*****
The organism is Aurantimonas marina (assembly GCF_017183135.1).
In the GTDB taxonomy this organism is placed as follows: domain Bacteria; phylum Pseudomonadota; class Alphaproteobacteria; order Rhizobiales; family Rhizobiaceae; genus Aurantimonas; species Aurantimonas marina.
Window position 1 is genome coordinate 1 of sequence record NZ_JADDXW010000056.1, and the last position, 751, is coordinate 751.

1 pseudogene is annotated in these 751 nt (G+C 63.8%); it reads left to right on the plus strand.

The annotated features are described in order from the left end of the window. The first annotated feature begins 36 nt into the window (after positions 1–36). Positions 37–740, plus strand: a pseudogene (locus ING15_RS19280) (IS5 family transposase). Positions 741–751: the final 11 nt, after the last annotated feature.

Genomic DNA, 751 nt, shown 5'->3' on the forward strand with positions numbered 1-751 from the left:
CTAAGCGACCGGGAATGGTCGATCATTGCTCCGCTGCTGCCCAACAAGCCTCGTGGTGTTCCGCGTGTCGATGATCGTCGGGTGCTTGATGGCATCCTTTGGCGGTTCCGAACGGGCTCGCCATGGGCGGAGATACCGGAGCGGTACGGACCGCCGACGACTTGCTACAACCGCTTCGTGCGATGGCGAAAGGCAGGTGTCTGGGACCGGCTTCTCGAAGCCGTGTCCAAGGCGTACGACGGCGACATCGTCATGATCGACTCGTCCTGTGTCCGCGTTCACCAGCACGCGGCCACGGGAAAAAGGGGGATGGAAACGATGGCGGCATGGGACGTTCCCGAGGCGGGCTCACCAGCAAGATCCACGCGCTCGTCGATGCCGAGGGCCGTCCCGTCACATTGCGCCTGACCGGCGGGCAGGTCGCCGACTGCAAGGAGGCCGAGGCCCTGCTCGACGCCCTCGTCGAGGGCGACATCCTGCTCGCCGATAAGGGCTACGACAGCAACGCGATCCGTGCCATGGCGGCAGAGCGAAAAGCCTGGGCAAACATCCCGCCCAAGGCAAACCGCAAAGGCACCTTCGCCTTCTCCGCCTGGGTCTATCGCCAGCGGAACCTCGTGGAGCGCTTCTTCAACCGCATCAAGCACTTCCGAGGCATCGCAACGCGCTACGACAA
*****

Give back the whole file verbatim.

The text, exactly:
The organism is Aurantimonas marina (assembly GCF_017183135.1).
In the GTDB taxonomy this organism is placed as follows: domain Bacteria; phylum Pseudomonadota; class Alphaproteobacteria; order Rhizobiales; family Rhizobiaceae; genus Aurantimonas; species Aurantimonas marina.
Window position 1 is genome coordinate 1 of sequence record NZ_JADDXW010000056.1, and the last position, 751, is coordinate 751.

1 pseudogene is annotated in these 751 nt (G+C 63.8%); it reads left to right on the plus strand.

The annotated features are described in order from the left end of the window. The first annotated feature begins 36 nt into the window (after positions 1–36). Positions 37–740, plus strand: a pseudogene (locus ING15_RS19280) (IS5 family transposase). Positions 741–751: the final 11 nt, after the last annotated feature.

Genomic DNA, 751 nt, shown 5'->3' on the forward strand with positions numbered 1-751 from the left:
CTAAGCGACCGGGAATGGTCGATCATTGCTCCGCTGCTGCCCAACAAGCCTCGTGGTGTTCCGCGTGTCGATGATCGTCGGGTGCTTGATGGCATCCTTTGGCGGTTCCGAACGGGCTCGCCATGGGCGGAGATACCGGAGCGGTACGGACCGCCGACGACTTGCTACAACCGCTTCGTGCGATGGCGAAAGGCAGGTGTCTGGGACCGGCTTCTCGAAGCCGTGTCCAAGGCGTACGACGGCGACATCGTCATGATCGACTCGTCCTGTGTCCGCGTTCACCAGCACGCGGCCACGGGAAAAAGGGGGATGGAAACGATGGCGGCATGGGACGTTCCCGAGGCGGGCTCACCAGCAAGATCCACGCGCTCGTCGATGCCGAGGGCCGTCCCGTCACATTGCGCCTGACCGGCGGGCAGGTCGCCGACTGCAAGGAGGCCGAGGCCCTGCTCGACGCCCTCGTCGAGGGCGACATCCTGCTCGCCGATAAGGGCTACGACAGCAACGCGATCCGTGCCATGGCGGCAGAGCGAAAAGCCTGGGCAAACATCCCGCCCAAGGCAAACCGCAAAGGCACCTTCGCCTTCTCCGCCTGGGTCTATCGCCAGCGGAACCTCGTGGAGCGCTTCTTCAACCGCATCAAGCACTTCCGAGGCATCGCAACGCGCTACGACAA